Alumni & Donors

Homecoming Celebrates Stevens Athletics Past and Present

Stormy remnants of Hurricane Joaquin may have left Castle Point damp and windswept, but spirits shined brightly during Homecoming Weekend.

Despite some wind and rain, more than 200 people returned to campus on October 2-3 for the annual celebration of Stevens athletics, school spirit and fall. One memorable highlight was the Stevens Athletic Hall of Fame inductions, which drew more than 120 people back to Stevens to congratulate the newest Hall of Fame class, including Frank Rotunda, the former longtime men’s lacrosse coach and athletic director who devoted 30 years to the university. Rotunda, who traveled from California, saw more than 30 former student athletes and guests come back to thank him on his big night, including players from his first year of coaching through his twilight year.

Joining Rotunda in the Athletic Hall of Fame are: the late David E Martin ’53, soccer, basketball and lacrosse; Adam Sandt ’07, baseball; Nicholas Gkionis ’08, soccer; and Dora (Enright) Michniok ’08, basketball. (Read more about their outstanding athletic careers at Stevens).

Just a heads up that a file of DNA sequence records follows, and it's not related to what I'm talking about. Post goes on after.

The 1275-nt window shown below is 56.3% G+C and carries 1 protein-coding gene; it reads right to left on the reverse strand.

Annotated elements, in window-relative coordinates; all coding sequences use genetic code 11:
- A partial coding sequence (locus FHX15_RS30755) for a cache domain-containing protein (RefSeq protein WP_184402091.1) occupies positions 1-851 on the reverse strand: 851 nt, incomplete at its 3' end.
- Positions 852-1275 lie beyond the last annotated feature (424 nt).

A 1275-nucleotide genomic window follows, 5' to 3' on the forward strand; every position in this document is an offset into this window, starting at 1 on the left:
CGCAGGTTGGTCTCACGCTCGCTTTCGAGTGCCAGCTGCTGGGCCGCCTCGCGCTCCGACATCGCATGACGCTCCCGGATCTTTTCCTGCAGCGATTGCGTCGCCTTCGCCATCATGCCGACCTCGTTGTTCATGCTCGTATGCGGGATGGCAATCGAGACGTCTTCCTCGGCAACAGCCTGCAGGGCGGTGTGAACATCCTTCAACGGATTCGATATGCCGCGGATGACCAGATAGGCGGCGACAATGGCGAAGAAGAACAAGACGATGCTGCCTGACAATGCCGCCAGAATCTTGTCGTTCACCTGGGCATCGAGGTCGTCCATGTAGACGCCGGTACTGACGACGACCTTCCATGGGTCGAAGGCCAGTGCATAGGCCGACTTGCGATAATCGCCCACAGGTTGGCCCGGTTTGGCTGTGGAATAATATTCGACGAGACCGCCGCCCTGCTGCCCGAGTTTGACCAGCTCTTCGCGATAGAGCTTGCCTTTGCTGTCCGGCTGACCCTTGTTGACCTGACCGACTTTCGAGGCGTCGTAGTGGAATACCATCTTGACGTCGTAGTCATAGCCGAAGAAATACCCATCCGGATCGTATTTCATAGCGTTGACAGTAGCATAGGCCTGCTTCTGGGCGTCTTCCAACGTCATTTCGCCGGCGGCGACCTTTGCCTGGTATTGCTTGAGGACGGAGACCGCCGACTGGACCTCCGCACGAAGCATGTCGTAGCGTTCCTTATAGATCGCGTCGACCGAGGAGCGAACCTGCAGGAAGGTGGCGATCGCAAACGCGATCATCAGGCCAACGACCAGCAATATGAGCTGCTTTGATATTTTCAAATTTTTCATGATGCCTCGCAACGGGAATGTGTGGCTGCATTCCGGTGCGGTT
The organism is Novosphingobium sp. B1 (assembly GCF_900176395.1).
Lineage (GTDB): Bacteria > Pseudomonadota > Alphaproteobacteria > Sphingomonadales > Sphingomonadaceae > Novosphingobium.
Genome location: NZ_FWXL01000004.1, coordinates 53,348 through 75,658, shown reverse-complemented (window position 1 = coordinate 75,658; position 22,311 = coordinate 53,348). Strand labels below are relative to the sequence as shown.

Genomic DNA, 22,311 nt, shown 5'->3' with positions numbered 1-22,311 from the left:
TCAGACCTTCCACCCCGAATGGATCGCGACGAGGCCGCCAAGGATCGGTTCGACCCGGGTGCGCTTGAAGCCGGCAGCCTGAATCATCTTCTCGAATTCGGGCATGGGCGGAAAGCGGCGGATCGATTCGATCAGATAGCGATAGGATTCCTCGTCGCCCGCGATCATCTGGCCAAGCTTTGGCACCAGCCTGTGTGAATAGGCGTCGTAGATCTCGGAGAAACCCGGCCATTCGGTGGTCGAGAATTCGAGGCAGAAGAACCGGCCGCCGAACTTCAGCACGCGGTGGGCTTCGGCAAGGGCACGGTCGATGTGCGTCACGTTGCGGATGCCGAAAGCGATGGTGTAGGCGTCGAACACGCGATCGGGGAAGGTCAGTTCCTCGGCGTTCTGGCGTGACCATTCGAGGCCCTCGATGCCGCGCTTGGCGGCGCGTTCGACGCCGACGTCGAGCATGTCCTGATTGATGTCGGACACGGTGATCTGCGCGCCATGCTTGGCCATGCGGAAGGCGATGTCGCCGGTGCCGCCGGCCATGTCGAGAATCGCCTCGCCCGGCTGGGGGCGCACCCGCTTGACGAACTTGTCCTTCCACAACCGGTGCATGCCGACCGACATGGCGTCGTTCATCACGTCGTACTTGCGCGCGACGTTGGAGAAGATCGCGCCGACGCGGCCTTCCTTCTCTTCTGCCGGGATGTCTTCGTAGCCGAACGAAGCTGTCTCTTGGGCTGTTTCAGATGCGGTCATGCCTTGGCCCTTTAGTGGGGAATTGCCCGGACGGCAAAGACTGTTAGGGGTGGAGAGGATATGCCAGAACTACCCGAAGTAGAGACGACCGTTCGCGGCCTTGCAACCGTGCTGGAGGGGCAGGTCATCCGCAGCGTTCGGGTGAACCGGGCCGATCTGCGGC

“The 2015 Stevens Athletic Hall of Fame class is truly special,” said Russell Rogers, Stevens director of physical education, athletics and recreation. “The group covers a variety of eras in our institution’s history and each athlete, along with Coach Rotunda, has left an immeasurable mark on the athletic program.”

Rotunda, who served as men’s lacrosse coach from 1970 to1990 and as athletic director from 1989 to 1997, called the evening humbling. With lacrosse, he thought he was just introducing many students to a brand new sport and a much-needed escape from their rigorous studies. That evening, he learned that he may have been doing something more.

“You find out later that you have an impact (on students) — it’s pretty special when you find that out,” he said. “You did more than you think you did.”